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Four winners of the Airbnb contest can each bring a guest with them for a one-night stay on the Great Wall of China. (Picture: Airbnb)

Airbnb’s Great Wall contest worries some people in China

Airbnb says it’s been working with preservation experts on overnight stay event

This article originally appeared on ABACUS
People have stayed in a coffin, a LEGO house, and a Taco Bell on Airbnb. Now how about a night on the Great Wall of China?
The winners of a competition hosted by the property-rental app will be able to stay overnight in one of the ancient Wall’s roofless beacon towers, converted into a bedroom with basic amenities. To qualify, users have to submit a short essay about why it’s important to break down cultural barriers.

“It’s been an honor to work with historians and preservationists groups in Beijing to bring this once-in-a-lifetime experience to the world,” said Airbnb China chairman Nathan Blecharczyk. “We are so proud to partner in this truly collective effort to highlight such an incredible landmark that now serves to unify people rather than divide them.”

But not everyone’s convinced it’s a good idea.

Under Airbnb’s social media post on China’s Weibo, the most upvoted comment asked, “The Great Wall is a cultural relic and protected monument. Can a project like this get approval? Is this really legal?”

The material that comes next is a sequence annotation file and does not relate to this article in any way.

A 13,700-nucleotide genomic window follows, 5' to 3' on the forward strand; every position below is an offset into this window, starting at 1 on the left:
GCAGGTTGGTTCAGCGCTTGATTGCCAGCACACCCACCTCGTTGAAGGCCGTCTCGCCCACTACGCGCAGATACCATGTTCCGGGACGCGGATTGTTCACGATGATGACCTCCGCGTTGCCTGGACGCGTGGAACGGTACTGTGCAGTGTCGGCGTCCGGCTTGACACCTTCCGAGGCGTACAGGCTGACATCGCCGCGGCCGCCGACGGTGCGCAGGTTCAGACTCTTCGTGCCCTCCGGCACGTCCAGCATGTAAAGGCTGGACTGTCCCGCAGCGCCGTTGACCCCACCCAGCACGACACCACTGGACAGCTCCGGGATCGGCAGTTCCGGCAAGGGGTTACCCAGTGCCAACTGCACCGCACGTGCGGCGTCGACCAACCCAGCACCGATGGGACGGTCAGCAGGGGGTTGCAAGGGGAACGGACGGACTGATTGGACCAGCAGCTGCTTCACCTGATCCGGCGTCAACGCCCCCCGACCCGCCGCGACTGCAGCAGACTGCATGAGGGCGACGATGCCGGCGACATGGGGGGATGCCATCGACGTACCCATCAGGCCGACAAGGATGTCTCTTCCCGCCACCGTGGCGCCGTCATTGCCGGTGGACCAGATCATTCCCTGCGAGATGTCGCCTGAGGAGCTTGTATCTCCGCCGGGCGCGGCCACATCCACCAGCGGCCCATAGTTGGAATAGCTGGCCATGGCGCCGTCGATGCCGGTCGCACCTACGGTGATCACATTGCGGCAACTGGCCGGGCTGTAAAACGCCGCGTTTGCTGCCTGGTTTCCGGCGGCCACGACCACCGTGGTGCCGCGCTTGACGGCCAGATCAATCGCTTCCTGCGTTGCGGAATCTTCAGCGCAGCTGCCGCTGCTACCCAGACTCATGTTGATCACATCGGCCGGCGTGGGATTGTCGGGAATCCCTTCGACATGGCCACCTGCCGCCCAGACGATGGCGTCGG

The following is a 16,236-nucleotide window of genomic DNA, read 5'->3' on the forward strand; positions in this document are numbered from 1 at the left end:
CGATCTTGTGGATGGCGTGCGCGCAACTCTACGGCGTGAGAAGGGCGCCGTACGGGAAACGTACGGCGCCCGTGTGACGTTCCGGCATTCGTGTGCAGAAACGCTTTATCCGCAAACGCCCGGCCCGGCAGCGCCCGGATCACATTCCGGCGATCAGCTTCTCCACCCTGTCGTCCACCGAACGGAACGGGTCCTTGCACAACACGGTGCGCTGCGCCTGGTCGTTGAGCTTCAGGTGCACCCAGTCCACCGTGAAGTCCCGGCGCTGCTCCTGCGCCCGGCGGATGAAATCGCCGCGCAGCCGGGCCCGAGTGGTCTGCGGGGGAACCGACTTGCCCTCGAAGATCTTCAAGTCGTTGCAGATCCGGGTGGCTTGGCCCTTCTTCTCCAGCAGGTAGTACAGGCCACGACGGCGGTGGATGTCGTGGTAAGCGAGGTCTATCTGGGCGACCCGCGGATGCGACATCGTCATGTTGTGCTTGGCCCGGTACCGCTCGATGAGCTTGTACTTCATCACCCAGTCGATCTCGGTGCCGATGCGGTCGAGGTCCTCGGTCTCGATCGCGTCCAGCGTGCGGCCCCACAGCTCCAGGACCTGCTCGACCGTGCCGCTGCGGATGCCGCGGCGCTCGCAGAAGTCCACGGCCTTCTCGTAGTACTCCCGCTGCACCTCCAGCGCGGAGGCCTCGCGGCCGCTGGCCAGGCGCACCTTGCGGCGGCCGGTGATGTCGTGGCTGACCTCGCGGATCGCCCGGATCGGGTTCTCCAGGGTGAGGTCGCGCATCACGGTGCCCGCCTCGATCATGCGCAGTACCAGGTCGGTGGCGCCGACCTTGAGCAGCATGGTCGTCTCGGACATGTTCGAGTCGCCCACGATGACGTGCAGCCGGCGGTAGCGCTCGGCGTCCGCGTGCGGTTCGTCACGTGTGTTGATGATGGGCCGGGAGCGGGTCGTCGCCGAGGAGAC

Laws in China prohibit building any facilities on the Great Wall that are not for conservation purposes. But there are no laws banning people from sleeping at the site, and some companies even offer camping trips, according to the South China Morning Post

In response, Airbnb said it won’t “hammer one nail” on the Great Wall. On Tuesday, it followed up with a longer post -- saying it’s been coordinating with government departments for months on the event, and stressing that the activity is free-of-charge, with the main goal being to showcase Chinese culture.

Four winners of the Airbnb contest can each bring a guest with them for a one-night stay on the Great Wall of China. (Picture: Airbnb)

Still, there were more concerns from Chinese netizens.

One Weibo user asked, “What happens if it rains?”

Airbnb’s answer: “We’ll provide a thin transparent roof.”

One user commented, “207 mosquitoes liked this post.”
Another posted, “What if I get hungry in the middle of the night?”

But others were more supportive.

One wrote, “Integrating history with daily lives. Letting us and people from other countries immerse in our culture. Isn’t that great?”
Another said, “I really want to sleep on the Great Wall. To protect cultural relics, I can skip using bug repellent even if it means I’d get bitten and swell like a pig’s head.”

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